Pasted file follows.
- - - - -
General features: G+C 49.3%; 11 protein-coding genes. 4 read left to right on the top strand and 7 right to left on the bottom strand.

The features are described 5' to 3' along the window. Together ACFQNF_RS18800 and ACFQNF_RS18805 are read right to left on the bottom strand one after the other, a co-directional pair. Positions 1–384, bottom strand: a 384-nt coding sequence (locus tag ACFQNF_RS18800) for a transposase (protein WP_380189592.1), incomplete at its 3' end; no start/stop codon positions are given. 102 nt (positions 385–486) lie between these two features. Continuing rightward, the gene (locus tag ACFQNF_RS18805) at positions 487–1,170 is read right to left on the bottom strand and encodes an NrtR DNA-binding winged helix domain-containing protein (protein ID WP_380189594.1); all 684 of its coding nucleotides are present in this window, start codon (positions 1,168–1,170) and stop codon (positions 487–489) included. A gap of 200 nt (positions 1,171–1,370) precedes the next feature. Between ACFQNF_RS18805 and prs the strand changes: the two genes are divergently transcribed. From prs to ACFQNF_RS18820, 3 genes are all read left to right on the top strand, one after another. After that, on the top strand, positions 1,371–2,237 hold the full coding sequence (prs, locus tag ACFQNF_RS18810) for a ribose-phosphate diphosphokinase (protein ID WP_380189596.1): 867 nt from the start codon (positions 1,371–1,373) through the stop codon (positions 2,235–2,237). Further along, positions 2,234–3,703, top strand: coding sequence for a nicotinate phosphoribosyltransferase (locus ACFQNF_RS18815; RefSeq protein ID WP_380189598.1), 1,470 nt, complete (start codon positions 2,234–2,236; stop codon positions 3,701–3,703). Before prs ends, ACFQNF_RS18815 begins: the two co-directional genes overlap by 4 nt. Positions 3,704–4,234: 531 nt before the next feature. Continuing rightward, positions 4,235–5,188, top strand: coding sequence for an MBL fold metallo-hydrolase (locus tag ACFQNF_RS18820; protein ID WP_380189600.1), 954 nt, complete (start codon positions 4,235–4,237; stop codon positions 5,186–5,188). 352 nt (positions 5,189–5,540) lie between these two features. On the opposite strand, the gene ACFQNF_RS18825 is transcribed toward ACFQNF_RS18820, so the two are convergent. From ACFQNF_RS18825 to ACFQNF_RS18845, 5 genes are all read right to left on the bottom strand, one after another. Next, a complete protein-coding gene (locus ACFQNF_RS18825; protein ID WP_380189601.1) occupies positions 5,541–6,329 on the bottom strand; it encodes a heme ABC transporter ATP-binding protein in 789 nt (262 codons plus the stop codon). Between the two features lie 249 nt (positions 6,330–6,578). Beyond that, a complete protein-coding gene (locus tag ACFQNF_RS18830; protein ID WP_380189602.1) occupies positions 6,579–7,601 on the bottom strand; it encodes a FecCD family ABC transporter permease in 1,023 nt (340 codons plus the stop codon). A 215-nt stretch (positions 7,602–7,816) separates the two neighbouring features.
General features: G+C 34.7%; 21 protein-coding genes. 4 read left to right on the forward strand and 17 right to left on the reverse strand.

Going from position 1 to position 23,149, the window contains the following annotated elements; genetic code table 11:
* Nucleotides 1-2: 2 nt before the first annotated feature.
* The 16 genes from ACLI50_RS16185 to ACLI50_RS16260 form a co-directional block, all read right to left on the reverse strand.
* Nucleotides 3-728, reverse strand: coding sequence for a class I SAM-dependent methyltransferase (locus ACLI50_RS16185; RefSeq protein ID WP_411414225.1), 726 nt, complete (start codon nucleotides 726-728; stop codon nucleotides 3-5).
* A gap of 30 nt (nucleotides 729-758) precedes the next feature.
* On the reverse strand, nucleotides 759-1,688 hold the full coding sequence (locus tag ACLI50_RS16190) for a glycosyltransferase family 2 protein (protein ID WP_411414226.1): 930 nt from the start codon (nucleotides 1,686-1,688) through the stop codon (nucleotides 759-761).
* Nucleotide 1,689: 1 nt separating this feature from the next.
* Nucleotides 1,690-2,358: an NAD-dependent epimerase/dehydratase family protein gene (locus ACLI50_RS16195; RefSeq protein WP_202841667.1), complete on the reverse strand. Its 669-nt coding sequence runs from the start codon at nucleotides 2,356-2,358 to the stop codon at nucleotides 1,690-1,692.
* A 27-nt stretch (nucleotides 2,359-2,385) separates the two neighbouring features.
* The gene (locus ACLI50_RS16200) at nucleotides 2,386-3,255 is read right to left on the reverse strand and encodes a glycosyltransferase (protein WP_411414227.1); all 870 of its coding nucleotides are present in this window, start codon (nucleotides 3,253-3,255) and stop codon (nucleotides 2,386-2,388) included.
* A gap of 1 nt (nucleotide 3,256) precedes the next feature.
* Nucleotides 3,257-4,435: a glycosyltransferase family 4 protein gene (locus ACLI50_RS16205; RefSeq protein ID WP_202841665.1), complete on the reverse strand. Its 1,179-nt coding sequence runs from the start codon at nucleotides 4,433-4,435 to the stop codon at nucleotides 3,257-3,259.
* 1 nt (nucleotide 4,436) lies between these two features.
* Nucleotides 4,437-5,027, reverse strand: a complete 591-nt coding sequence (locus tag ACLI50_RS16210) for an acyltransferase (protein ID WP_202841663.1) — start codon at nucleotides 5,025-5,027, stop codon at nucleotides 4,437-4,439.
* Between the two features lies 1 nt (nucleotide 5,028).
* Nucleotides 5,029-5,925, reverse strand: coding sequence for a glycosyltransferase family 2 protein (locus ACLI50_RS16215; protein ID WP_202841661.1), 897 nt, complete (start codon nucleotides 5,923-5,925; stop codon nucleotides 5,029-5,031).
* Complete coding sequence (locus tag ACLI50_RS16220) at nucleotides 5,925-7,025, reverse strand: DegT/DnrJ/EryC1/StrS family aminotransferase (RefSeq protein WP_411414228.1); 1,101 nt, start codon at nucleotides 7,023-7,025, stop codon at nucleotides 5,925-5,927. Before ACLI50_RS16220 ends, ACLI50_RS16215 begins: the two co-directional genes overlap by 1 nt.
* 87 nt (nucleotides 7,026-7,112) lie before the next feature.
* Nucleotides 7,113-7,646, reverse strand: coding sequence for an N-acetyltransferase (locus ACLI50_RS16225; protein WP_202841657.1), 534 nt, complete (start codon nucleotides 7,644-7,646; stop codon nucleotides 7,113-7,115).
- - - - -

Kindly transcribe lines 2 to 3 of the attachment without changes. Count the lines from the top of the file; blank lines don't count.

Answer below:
The features are described 5' to 3' along the window. Together ACFQNF_RS18800 and ACFQNF_RS18805 are read right to left on the bottom strand one after the other, a co-directional pair. Positions 1–384, bottom strand: a 384-nt coding sequence (locus tag ACFQNF_RS18800) for a transposase (protein WP_380189592.1), incomplete at its 3' end; no start/stop codon positions are given. 102 nt (positions 385–486) lie between these two features. Continuing rightward, the gene (locus tag ACFQNF_RS18805) at positions 487–1,170 is read right to left on the bottom strand and encodes an NrtR DNA-binding winged helix domain-containing protein (protein ID WP_380189594.1); all 684 of its coding nucleotides are present in this window, start codon (positions 1,168–1,170) and stop codon (positions 487–489) included. A gap of 200 nt (positions 1,171–1,370) precedes the next feature. Between ACFQNF_RS18805 and prs the strand changes: the two genes are divergently transcribed. From prs to ACFQNF_RS18820, 3 genes are all read left to right on the top strand, one after another. After that, on the top strand, positions 1,371–2,237 hold the full coding sequence (prs, locus tag ACFQNF_RS18810) for a ribose-phosphate diphosphokinase (protein ID WP_380189596.1): 867 nt from the start codon (positions 1,371–1,373) through the stop codon (positions 2,235–2,237). Further along, positions 2,234–3,703, top strand: coding sequence for a nicotinate phosphoribosyltransferase (locus ACFQNF_RS18815; RefSeq protein ID WP_380189598.1), 1,470 nt, complete (start codon positions 2,234–2,236; stop codon positions 3,701–3,703). Before prs ends, ACFQNF_RS18815 begins: the two co-directional genes overlap by 4 nt. Positions 3,704–4,234: 531 nt before the next feature. Continuing rightward, positions 4,235–5,188, top strand: coding sequence for an MBL fold metallo-hydrolase (locus tag ACFQNF_RS18820; protein ID WP_380189600.1), 954 nt, complete (start codon positions 4,235–4,237; stop codon positions 5,186–5,188). 352 nt (positions 5,189–5,540) lie between these two features. On the opposite strand, the gene ACFQNF_RS18825 is transcribed toward ACFQNF_RS18820, so the two are convergent. From ACFQNF_RS18825 to ACFQNF_RS18845, 5 genes are all read right to left on the bottom strand, one after another. Next, a complete protein-coding gene (locus ACFQNF_RS18825; protein ID WP_380189601.1) occupies positions 5,541–6,329 on the bottom strand; it encodes a heme ABC transporter ATP-binding protein in 789 nt (262 codons plus the stop codon). Between the two features lie 249 nt (positions 6,330–6,578). Beyond that, a complete protein-coding gene (locus tag ACFQNF_RS18830; protein ID WP_380189602.1) occupies positions 6,579–7,601 on the bottom strand; it encodes a FecCD family ABC transporter permease in 1,023 nt (340 codons plus the stop codon). A 215-nt stretch (positions 7,602–7,816) separates the two neighbouring features.
General features: G+C 34.7%; 21 protein-coding genes. 4 read left to right on the forward strand and 17 right to left on the reverse strand.